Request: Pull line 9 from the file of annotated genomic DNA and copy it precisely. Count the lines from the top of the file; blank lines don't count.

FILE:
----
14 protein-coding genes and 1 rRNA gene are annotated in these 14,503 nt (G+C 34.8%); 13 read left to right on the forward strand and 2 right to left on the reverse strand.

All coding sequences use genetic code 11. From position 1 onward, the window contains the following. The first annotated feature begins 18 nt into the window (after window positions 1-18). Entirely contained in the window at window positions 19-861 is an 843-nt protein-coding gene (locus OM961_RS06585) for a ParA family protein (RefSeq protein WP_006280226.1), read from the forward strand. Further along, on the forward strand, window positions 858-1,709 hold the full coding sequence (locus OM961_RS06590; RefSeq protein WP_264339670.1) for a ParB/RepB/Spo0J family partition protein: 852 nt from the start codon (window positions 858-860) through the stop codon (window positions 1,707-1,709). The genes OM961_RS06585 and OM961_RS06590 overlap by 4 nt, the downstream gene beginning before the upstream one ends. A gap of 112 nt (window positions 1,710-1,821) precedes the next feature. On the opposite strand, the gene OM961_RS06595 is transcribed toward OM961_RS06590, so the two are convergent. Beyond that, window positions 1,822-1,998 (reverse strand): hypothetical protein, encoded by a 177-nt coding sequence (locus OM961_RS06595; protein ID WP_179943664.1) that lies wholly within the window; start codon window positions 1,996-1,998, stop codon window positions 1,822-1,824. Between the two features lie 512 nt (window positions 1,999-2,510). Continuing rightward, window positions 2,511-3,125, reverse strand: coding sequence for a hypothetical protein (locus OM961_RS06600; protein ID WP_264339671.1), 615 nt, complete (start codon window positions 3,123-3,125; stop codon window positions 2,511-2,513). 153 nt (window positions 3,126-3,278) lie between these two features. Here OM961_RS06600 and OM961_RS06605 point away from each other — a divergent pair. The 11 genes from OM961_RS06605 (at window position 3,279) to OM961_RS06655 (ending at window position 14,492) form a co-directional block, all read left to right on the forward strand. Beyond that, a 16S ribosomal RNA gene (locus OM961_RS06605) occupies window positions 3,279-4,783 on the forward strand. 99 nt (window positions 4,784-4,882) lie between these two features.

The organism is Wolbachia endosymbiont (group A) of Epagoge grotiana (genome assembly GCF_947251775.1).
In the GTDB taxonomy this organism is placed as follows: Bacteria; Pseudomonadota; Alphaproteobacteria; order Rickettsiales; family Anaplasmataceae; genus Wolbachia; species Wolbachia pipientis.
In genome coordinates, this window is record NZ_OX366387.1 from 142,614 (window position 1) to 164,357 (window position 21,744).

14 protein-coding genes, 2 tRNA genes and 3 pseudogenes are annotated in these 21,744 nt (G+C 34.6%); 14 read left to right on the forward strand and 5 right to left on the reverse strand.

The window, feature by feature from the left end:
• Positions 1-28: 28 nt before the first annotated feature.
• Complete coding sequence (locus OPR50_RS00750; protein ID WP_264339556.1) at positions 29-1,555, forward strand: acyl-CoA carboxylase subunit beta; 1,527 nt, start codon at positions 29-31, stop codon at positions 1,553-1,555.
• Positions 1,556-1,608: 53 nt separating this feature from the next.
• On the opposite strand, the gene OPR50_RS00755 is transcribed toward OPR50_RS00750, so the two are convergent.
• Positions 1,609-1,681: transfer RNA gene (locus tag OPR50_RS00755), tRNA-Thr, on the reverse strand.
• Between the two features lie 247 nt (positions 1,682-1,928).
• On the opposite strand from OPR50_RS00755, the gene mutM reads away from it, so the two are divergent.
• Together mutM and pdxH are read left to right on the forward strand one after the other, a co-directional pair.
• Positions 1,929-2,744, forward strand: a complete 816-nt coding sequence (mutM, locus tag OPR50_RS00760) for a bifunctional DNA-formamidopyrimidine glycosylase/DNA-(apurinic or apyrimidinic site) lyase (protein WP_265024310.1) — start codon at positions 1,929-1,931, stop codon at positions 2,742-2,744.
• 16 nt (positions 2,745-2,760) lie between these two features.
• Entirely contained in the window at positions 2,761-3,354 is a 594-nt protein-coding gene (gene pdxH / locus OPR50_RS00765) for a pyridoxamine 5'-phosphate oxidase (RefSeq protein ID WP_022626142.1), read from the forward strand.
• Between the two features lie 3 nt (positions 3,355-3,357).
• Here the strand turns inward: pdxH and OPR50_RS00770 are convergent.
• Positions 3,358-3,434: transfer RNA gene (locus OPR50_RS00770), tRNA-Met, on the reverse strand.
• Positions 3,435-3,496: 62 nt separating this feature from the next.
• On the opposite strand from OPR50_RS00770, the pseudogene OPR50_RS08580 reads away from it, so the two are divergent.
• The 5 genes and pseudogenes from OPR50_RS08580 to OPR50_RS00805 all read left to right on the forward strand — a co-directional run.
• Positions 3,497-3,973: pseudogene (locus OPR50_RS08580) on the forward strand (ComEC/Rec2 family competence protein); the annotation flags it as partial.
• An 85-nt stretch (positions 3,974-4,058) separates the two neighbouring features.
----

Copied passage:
• Complete coding sequence (locus OPR50_RS00750; protein ID WP_264339556.1) at positions 29-1,555, forward strand: acyl-CoA carboxylase subunit beta; 1,527 nt, start codon at positions 29-31, stop codon at positions 1,553-1,555.